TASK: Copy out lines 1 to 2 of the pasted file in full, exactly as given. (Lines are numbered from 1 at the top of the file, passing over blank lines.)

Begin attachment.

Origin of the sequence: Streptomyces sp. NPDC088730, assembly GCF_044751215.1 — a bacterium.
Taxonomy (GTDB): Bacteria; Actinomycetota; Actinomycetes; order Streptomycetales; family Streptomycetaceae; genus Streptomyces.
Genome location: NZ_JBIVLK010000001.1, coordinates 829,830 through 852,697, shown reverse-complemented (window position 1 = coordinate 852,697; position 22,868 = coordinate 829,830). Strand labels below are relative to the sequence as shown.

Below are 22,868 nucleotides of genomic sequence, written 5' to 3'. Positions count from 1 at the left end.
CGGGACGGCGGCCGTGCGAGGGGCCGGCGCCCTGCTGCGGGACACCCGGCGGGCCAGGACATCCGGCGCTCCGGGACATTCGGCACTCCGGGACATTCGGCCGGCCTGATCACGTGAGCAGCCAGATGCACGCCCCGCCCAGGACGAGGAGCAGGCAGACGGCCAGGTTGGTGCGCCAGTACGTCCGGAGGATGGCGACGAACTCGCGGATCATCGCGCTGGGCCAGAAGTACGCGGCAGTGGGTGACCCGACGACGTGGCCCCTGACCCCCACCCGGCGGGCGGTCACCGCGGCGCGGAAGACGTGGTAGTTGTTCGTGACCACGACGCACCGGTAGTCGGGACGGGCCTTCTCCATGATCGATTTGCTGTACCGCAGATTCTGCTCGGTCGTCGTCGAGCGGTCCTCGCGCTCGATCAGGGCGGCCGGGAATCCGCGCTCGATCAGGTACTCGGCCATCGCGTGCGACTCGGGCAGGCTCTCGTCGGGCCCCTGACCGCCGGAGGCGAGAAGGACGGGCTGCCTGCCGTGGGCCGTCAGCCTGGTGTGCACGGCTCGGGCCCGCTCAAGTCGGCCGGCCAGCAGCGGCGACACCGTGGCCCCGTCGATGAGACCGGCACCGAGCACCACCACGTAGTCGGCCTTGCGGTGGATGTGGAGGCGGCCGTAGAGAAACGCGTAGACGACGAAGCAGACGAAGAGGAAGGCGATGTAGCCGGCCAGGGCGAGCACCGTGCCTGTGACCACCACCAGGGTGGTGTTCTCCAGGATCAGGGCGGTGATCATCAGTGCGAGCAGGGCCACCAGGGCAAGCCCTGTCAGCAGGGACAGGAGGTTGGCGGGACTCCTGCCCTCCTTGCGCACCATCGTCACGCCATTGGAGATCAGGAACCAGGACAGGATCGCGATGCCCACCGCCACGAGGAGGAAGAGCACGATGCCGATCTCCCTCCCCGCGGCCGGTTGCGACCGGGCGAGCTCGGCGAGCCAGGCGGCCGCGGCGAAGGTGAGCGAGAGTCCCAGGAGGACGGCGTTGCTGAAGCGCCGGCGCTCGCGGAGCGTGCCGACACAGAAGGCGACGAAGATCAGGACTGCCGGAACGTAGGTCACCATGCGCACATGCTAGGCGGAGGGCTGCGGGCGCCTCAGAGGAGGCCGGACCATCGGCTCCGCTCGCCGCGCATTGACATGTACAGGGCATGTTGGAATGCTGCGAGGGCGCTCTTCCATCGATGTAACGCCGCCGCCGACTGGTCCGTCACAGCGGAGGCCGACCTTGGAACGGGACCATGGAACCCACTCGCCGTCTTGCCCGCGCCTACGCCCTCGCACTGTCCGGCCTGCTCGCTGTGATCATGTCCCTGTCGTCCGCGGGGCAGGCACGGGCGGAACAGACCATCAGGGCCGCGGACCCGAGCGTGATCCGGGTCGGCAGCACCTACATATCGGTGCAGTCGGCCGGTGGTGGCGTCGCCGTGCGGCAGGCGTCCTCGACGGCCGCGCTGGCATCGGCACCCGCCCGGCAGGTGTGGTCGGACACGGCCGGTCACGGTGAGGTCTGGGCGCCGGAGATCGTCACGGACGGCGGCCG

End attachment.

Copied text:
Origin of the sequence: Streptomyces sp. NPDC088730, assembly GCF_044751215.1 — a bacterium.
Taxonomy (GTDB): Bacteria; Actinomycetota; Actinomycetes; order Streptomycetales; family Streptomycetaceae; genus Streptomyces.